Mission Impossible III
Finally 50% as interesting as the TV series

Directed by J.J. Abrams

Tom Cruise ... Ethan Hunt
Philip Seymour Hoffman ... Owen Davian
Ving Rhames ... Luther Stickell
Michelle Monaghan ... Julia Meade
Keri Russell ...  Lindsey Farris
Laurence Fishburne ... Theodore Brassel

For early baby boomers Mission Impossible was about agents working for a Free World government—ours—against fascist and communist dictators… sometimes seemingly against the Soviets or the Chinese themselves.  Every week, James Phelps and his suave, multifaceted crew executed a meticulous plot of deception.

The TV Mission pace was glacial compared to today’s Mission movies is glacial, but then the actions of the TV characters were actually believable.

With all due accolades to the director and effects specialists, I just don’t think even the best real agent EVER swings between 60-story-tall skyscrapers tethered to a 200-ft. cable, shoots six or seven guards presumably through the heart with a pistol as he is sliding at full speed down a 45-degree glass building roof, penetrates the roof and lands next to the canister he’s seeking, picks it up, blows a hole in the wall, jumps out and parachutes to the street below… at night, in FIVE MINUTES.

Well, okay, maybe it was 10-15 minutes in the movie.

My point is in the headlong surge to make their super agents super, writers and directors of action movies are creating characters nobody relates to.  By comparison, the Sean Connery James Bond in From Russia with Love or in Dr. No—back in the early 1960s—had superior abilities that stayed within the bounds of reason.  Thus, Bond was someone you could emulate.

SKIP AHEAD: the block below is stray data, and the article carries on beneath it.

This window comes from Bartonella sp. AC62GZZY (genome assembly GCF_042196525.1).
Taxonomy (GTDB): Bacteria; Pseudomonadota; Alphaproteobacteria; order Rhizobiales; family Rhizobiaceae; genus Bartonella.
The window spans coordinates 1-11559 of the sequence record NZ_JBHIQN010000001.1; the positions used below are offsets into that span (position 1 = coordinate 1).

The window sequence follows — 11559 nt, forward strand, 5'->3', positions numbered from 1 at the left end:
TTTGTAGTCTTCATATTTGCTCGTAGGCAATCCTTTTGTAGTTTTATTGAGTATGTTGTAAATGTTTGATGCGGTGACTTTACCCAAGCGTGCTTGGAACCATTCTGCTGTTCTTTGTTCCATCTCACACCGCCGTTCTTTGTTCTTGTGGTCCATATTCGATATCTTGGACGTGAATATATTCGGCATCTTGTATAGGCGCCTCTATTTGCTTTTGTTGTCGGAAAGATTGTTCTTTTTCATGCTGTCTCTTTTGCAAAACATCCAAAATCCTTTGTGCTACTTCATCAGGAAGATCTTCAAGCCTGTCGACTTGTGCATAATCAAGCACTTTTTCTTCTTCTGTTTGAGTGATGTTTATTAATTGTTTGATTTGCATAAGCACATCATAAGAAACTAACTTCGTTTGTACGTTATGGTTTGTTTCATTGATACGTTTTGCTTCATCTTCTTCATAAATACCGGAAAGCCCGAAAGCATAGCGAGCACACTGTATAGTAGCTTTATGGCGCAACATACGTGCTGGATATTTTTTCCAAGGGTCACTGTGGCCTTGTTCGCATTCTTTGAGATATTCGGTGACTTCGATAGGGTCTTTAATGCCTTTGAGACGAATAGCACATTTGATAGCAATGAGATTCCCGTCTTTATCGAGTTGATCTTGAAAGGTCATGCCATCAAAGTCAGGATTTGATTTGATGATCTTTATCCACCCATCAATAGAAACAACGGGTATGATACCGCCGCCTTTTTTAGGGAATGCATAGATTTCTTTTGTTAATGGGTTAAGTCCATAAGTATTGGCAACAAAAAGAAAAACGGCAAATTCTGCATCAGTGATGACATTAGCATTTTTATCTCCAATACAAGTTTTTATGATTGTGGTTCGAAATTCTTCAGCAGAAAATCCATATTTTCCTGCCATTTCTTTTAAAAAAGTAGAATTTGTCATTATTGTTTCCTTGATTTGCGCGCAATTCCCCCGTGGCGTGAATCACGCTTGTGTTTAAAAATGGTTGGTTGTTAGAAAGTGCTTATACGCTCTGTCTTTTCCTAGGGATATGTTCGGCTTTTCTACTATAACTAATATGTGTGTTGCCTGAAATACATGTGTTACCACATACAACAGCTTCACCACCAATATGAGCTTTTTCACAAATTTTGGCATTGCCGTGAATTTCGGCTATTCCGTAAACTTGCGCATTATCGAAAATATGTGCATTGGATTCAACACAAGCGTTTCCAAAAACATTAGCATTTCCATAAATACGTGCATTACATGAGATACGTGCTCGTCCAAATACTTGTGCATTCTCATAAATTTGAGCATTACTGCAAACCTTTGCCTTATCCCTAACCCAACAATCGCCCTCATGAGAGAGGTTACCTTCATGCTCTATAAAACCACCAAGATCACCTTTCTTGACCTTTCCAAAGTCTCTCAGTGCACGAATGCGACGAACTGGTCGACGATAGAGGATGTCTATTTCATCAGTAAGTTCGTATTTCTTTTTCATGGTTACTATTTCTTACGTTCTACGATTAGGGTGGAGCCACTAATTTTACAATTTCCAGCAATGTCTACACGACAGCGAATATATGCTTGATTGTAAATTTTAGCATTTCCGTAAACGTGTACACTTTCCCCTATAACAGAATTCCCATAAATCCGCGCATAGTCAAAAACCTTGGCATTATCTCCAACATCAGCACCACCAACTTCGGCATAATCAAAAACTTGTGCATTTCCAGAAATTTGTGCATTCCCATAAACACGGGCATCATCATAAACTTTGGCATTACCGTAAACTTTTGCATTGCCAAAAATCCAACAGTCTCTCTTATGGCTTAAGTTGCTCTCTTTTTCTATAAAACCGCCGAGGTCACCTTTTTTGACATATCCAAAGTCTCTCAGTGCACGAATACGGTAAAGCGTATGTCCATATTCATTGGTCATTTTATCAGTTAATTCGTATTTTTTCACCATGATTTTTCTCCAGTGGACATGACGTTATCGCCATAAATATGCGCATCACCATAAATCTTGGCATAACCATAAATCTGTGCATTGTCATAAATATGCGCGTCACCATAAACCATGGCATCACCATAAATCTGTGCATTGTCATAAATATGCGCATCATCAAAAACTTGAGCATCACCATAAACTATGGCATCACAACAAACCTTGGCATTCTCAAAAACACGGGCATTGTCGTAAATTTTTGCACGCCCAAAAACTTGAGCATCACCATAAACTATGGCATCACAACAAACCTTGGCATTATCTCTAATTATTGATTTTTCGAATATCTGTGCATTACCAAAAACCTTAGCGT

How are you going to look up to Spider Man or Batman… or Ethan Hunt? 

I still like this move better than the first two because it does do some character building.  Ethan has just married a beautiful young bride (Michelle Monaghan) and wants to get out of the business.  The Agency contacts him with “one last job because he’s so good” to rescue a beautiful agent (Keri Russell) from the evil Davian (Philip Seymour Hoffman).  Etc., etc.

Right, the base plot has been done a million times.  But J.J. Abrams, celebrated director/producer of Alias and Lost, makes all things fresh again. 

Watching this movie is pure adrenalin.  Learning that Cruise does most of his own stunts—including a particularly scary one where a gasoline truck locks its brakes and jack-knives with the trailer tires passing on either side of him—adds to the excitement.

Hoffman is a thoroughly menacing bad guy.  Cruise’s two women are as capable as they are beautiful.  Another woman on Cruise’s team (Maggie Q playing Zhen Lei) has a scene-stealer climbing out of a bright candy-apple orange Lamborghini with a red dress that knocked the wind out of me.

So, go for it.  This is a very good movie, especially for action freaks, and they worked with consummate skill and effort to bring it to us.  Most entertaining.


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